Trip Hawkins and how to fix gaming's 'pornography' problem

"Do you ever feel like what we are doing is too much like pornography?"

With this introduction, game industry grandee Trip Hawkins began an eclectic and ranging DICE speech on the potential of educational games to improve the lives of students. His point, eventually located, was that many parents and teachers view games with hostility and suspicion, even though games have the potential to teach way more effectively than outdated didactic methods.

Hawkins, founder of Electronic Arts, said that the game industry has a bad reputation, because it creates educationally empty experiences that divert kids' attention away from education. "It's a battlefield," he said, between children and adults.

"This is why we're being perceived as a social ill. Children's attention is on [cellphones] and they want to play games. The parents and the teachers believe that the games have no use in real life. They are fed up with seeing angry birds being launched."

Hawkins, whose previous company was mobile games outfit Digital Chocolate, took a short anecdotal detour to note various alleged similarities between Rovio's Angry Birds and one of his own earlier games, Crazy Penguin Catapult, adding that Rovio was launched by former employees of Digital Chocolate.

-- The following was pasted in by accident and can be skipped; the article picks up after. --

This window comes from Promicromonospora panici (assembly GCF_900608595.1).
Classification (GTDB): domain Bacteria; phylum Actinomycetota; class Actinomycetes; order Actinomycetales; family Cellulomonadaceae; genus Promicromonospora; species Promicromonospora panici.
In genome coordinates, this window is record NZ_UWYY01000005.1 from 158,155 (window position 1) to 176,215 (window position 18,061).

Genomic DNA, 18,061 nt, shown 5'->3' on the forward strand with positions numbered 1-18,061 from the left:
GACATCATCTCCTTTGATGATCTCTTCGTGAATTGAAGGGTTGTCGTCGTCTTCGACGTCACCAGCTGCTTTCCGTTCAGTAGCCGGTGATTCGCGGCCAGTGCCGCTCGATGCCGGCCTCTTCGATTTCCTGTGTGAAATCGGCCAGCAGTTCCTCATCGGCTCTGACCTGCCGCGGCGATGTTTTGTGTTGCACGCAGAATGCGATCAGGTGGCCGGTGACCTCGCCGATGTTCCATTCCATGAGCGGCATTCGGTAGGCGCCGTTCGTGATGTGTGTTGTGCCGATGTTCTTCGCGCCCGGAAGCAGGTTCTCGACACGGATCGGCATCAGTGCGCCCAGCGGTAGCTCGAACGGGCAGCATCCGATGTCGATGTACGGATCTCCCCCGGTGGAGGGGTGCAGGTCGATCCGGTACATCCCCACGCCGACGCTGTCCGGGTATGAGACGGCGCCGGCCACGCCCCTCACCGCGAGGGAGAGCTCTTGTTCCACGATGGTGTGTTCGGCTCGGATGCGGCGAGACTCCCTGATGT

Back on track, he said the game industry needs to get through its negative image and create games that tick the relevant boxes for both kids and for parents; games that are fun, that hit curricula criteria, and that are measurable as educationally useful.

His company, If You Can, is launching a game called If, (pictured) that seeks to teach emotional intelligence to youngsters. He compared its development to his own revolutionary creation of the first Madden game, which was launched to fulfill a market need, and relied on the input of experts like John Madden, and data, like sports stats.

"Developers have to give up a little bit of creative control," he explained. "Just like with Madden, we had to conform to the NFL's rules and to bring in experts." He is following the same strategy with If, which is based on the famous poem by Rudyard Kipling, relying on the input of educational experts and teachers.

Hawkins believes that education is a "sweet spot" for game developers who are able to move on from "making the games they want to play," and embrace the needs of educators and parents.

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